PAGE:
bunch / bənch/ • n. a number of things, typically of the same kind, growing or fastened together: a bunch of grapes. ∎ [in sing.] inf. a group of people. ∎ inf. a large number or quantity; a lot: I had to turn down a bunch of well-paid jobs.• v. [tr.] collect or fasten into a compact group: she bunched the carnations together. ∎ gather (cloth) into close folds. ∎ [intr.] form into a tight group or crowd: he halted, forcing the rest of the field to bunch up behind him.DERIVATIVES: bunch·y adj.
a cluster or tuft, properly of things of one type growing or fastened together; a group of things or animals of the same type gathered close together. See also bundle, nosegay.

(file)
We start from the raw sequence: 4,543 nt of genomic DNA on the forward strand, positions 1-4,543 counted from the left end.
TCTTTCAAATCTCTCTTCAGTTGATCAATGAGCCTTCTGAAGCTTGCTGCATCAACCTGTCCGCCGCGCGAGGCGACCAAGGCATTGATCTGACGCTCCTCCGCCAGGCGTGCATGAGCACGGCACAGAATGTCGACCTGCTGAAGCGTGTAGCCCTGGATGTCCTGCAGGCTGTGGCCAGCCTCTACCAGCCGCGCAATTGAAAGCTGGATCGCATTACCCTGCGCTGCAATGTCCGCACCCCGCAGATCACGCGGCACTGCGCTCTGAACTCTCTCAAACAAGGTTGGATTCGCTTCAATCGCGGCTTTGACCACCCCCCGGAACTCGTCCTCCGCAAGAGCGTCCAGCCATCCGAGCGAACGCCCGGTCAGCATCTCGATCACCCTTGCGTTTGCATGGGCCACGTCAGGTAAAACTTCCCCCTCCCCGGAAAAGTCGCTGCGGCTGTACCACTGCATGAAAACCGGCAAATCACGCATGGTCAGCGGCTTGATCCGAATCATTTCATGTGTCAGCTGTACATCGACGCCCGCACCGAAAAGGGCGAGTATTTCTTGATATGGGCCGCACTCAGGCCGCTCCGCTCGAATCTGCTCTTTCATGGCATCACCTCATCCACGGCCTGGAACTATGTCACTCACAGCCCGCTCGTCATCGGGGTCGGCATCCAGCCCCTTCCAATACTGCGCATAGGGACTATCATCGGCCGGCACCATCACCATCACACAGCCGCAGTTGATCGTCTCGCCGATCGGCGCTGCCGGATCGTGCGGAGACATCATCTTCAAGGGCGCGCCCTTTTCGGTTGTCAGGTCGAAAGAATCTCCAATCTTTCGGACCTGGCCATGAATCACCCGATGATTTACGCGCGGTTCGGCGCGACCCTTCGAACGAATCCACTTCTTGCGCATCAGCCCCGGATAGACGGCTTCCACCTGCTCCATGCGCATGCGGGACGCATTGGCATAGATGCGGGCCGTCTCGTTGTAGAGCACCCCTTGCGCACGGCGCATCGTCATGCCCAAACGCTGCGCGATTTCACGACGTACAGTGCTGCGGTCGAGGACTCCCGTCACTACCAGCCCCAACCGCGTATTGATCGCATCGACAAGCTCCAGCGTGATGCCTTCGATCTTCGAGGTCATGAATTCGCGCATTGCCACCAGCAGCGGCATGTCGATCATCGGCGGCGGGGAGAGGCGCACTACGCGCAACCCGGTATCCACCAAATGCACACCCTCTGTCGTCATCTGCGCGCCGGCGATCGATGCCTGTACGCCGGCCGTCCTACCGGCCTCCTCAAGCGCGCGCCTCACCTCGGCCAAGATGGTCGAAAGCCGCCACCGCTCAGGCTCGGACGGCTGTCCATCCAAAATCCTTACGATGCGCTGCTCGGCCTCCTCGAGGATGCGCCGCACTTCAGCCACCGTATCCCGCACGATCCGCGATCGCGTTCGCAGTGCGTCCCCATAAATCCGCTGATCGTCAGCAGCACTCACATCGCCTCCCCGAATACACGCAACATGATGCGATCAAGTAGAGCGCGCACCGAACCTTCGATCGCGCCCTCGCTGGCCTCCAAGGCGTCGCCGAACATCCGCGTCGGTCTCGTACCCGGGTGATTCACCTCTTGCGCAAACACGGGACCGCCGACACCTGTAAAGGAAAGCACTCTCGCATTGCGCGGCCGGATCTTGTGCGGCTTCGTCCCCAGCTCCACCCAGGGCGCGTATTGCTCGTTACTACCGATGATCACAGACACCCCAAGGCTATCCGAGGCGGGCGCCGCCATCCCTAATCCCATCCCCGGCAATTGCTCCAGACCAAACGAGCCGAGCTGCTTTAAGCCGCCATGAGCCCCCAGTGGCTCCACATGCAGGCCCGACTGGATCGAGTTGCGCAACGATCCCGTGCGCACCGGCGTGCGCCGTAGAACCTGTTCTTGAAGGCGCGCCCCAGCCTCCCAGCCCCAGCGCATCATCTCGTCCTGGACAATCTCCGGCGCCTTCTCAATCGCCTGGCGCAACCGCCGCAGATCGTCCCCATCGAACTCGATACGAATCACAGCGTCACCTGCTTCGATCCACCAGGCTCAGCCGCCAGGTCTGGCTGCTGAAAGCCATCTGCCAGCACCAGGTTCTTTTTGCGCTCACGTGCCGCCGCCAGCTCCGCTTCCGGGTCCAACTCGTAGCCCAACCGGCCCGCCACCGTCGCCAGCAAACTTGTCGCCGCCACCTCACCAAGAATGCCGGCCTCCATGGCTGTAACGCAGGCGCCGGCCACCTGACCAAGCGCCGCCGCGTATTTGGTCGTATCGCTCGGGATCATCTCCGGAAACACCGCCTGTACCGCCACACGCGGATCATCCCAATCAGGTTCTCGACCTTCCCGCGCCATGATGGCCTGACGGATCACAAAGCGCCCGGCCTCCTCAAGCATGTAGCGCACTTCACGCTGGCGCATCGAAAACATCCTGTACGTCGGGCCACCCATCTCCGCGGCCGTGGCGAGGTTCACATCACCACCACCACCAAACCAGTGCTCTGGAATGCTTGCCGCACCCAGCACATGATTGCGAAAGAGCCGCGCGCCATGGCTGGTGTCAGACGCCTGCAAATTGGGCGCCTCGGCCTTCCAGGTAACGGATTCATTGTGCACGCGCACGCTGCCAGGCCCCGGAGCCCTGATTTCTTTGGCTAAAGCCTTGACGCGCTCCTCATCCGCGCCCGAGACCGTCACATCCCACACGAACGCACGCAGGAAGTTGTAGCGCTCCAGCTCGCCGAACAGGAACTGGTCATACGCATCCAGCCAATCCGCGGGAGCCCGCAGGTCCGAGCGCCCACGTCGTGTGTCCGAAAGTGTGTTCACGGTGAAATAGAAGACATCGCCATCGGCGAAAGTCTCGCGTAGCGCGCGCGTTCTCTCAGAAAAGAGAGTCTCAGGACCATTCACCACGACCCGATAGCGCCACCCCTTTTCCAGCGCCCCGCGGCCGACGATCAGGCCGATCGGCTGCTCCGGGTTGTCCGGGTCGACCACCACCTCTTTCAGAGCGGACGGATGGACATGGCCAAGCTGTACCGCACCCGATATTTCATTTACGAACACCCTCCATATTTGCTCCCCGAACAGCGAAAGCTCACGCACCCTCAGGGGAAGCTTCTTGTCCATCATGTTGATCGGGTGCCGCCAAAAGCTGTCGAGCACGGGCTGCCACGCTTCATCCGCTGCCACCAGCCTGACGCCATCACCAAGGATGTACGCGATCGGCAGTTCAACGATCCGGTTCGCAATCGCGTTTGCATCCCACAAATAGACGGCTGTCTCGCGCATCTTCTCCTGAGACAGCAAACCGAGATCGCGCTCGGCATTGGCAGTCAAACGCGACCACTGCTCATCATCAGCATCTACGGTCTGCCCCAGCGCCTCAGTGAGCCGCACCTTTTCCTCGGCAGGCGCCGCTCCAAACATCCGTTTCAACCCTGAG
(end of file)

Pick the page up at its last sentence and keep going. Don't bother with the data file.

Examples: bunch of bananas; of cards, 1563; of cattle, 1884; of charity, 1633; of cherubs, 1832; of ducks [up to 130 in a group], 1835; of fives [‘a clenched fist’]; of flowers, 1570; of grapes, 1842; of hair, 1590; of imbecility, 1874; of judges, 1622; of keys, 1587; of kings, 1622; of linen yarn [60 hanks]; of copper or tin ore, 1815; of machinery, 1984; of patriarchs, 1622; of prophets, 1622; of raisins, 1719; of reeds, 1863; of slate, 1865; of straw, 1450; of teal [small group on the water]; of teazles, 1863; of tunes; of vapours, 1873; of violets, 1821; of waterfowl; of widgeon.